Notes From My Knapsack 2-23-12
The Ancient Ohio Trail goes through Granville
Ohio's landscape is inscribed with some of the most remarkable earthworks and remnants of ancient sites in the world. Visitors and scholars have been coming for decades to see and experience this amazing Native American architecture, and new technology allows any visitor at any time to have a world-class experience on and around these sites.
From the 2,000-plus year old mounds and geometric enclosures, to comfortable guest accommodations & amenities today, you can find yourself lost in the many roads and paths through Ohio's antiquity.
My unique opportunity these last few years has been to work with the Center for the Electronic Reconstruction of Historic and Archaeological Sites (CERHAS) at the University of Cincinnati, as they are partners with the Newark Earthworks Center of OSU's Newark Campus, and director Richard Shiels and associate director Marti Chaatsmith (who is Comanche). They are partners in a National Endowment for the Humanities' grant which funds something called the "Ancient Ohio Trail" and this coming Ancient Ohio Summer of 2012.
Our goal is to help you use the Ancient Ohio Trail (AOT) website and downloads to find your own personal trail that connects up as much of our history and culture as you have time to enjoy.
This coming "Ancient Ohio Summer" takes the already existing website, www.ancientohiotrail.org, and completes the toolbox with apps, podcasts, and short videos, all available on your own smart phone, tablet, or personal computer. We have four "keystone" sites and over 50 additional locations, along with the tourism resources of nearby communities, which gives you a broad network to move within.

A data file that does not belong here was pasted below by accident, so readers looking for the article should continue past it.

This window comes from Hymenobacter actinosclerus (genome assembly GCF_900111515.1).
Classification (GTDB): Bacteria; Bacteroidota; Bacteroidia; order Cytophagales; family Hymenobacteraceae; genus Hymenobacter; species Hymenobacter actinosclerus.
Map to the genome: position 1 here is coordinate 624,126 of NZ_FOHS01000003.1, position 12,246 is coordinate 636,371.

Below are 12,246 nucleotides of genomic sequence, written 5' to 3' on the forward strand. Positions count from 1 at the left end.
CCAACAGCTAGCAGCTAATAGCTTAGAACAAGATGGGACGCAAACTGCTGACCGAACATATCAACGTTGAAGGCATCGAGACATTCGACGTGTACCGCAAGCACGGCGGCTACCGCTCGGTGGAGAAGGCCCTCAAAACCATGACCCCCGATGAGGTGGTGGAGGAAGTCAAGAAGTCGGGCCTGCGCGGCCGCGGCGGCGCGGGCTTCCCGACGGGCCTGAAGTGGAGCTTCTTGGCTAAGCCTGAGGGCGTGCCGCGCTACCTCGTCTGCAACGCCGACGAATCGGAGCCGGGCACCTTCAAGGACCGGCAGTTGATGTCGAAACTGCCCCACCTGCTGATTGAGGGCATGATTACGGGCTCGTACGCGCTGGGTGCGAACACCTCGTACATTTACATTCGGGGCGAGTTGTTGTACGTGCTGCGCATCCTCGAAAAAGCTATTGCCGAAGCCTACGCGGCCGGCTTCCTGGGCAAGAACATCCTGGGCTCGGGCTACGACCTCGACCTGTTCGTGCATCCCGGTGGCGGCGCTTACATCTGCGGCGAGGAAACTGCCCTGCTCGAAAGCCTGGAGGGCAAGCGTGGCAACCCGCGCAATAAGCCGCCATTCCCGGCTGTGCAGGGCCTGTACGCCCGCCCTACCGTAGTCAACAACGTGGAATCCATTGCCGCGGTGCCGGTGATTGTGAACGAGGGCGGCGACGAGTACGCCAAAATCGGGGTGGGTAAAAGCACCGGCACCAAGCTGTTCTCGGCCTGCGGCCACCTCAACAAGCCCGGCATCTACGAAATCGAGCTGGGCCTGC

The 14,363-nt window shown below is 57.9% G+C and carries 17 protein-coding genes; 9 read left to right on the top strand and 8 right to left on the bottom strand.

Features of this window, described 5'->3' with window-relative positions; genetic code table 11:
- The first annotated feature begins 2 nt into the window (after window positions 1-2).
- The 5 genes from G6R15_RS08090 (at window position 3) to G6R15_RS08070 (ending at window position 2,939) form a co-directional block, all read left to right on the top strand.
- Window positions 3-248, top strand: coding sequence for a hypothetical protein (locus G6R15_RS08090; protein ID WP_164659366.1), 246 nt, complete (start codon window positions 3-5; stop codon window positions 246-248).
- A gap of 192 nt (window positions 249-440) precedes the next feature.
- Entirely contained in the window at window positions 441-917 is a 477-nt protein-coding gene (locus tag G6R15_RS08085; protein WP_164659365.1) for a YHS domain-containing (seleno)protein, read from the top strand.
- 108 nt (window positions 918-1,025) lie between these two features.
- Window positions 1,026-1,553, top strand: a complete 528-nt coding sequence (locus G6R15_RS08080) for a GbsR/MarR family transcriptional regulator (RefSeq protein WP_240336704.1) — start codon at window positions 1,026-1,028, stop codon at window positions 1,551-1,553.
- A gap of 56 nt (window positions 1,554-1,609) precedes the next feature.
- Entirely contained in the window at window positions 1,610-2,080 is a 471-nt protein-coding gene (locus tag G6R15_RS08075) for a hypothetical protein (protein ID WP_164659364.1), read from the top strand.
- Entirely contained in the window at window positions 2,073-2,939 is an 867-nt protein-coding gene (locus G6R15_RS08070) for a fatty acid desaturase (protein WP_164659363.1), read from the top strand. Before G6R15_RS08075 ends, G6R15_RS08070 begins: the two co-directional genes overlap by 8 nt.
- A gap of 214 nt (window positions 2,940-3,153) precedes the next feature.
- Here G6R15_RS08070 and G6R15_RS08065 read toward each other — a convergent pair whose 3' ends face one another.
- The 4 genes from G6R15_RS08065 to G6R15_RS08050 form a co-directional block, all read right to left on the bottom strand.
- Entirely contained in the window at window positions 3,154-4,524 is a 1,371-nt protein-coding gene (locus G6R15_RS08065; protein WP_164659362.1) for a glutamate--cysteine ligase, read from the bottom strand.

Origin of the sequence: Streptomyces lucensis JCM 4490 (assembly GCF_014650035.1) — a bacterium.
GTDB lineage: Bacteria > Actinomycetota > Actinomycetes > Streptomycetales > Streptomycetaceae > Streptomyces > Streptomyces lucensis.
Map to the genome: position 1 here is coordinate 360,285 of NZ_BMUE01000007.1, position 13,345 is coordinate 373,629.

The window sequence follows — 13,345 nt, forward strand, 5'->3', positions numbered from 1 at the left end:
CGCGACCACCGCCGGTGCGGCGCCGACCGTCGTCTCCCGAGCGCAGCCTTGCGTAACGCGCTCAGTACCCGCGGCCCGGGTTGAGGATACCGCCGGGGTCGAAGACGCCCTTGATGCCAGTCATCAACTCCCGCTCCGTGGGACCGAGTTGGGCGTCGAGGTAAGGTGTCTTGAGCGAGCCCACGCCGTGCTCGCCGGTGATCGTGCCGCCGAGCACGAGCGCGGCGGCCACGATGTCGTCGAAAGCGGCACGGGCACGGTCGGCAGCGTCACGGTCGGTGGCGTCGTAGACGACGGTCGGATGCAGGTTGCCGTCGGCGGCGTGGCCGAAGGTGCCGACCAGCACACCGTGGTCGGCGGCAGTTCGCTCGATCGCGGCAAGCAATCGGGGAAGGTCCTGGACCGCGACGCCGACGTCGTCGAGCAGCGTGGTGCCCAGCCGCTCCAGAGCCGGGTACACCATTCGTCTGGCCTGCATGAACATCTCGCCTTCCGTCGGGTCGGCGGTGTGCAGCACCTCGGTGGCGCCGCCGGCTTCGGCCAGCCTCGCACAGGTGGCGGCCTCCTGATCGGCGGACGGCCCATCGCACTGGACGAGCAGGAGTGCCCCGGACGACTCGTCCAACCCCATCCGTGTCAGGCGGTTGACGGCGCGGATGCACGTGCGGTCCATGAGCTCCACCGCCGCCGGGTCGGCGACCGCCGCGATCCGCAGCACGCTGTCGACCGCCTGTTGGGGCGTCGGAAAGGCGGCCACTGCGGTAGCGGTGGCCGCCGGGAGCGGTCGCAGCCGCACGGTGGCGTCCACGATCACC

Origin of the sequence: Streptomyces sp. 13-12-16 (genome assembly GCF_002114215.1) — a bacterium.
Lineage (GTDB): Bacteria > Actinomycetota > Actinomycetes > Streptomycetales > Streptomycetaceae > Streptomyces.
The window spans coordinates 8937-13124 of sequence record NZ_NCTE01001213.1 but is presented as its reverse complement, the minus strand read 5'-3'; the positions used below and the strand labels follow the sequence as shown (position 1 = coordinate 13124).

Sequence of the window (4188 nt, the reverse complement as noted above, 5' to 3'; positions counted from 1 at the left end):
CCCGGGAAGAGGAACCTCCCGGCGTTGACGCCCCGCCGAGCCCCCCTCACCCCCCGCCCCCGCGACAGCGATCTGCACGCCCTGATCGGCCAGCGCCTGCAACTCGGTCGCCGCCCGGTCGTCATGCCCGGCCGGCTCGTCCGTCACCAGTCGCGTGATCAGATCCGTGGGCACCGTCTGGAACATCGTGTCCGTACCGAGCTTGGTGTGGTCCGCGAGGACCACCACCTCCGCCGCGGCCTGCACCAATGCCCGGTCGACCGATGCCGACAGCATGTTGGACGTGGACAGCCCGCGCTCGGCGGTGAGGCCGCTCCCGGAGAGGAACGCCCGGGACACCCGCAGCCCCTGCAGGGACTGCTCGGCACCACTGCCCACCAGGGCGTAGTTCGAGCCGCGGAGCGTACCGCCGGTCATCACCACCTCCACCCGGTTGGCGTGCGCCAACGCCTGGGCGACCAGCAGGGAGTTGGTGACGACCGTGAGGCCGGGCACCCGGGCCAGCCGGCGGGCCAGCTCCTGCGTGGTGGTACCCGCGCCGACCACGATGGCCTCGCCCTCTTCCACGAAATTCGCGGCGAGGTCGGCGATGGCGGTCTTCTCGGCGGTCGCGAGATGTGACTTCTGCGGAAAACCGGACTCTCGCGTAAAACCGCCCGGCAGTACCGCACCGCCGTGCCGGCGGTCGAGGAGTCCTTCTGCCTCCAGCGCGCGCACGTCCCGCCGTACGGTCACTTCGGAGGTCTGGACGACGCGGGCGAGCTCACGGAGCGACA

For the Ancient Ohio Summer, our programming will include a series of events particularly targeted at rolling out these new downloads and apps for site interpretation & education. While many other ongoing events at our partner sites can also be places for you to visit and use the website's tools, these events will all have Ancient Ohio Trail team members present to help guide and enhance your use of these tools to understand the sites.
May 5th is our "launch event," part of an ongoing series of Newark Earthworks Days. Based at the Newark Campus of The Ohio State University (OSU), the Reese Center will host a series of presenters, including a keynote from Gerard Baker, a Mandan-Hidatsa and former assistant director of the National Park Service, and who served as superintendent at Little Bighorn National Battlefield and Mount Rushmore.
May 5th will also include presentations from other Native American voices, and archaeologists like Brad Lepper & Jarrod Burks showing us some of the most current field work going on in Ohio in 2012; the day will wrap up with a chance for the entire audience to work with the technology on their own or AOT's devices. John Hancock, director of CERHAS will offer a presentation as well.
I am incredibly excited, not only at what I am telling you now, but at a number of other events that are going to happen here in Licking County that are still not quite ready to take out of the oven. But I want all of you to mark some of these events on your calendar today! You'll hear more, I promise . . . and soon!
Jeff Gill is a writer, storyteller, and supply preacher around central Ohio; he's also working for the Newark Earthworks Center this year! Ask him about the AOT at email@example.com or follow Knapsack @Twitter.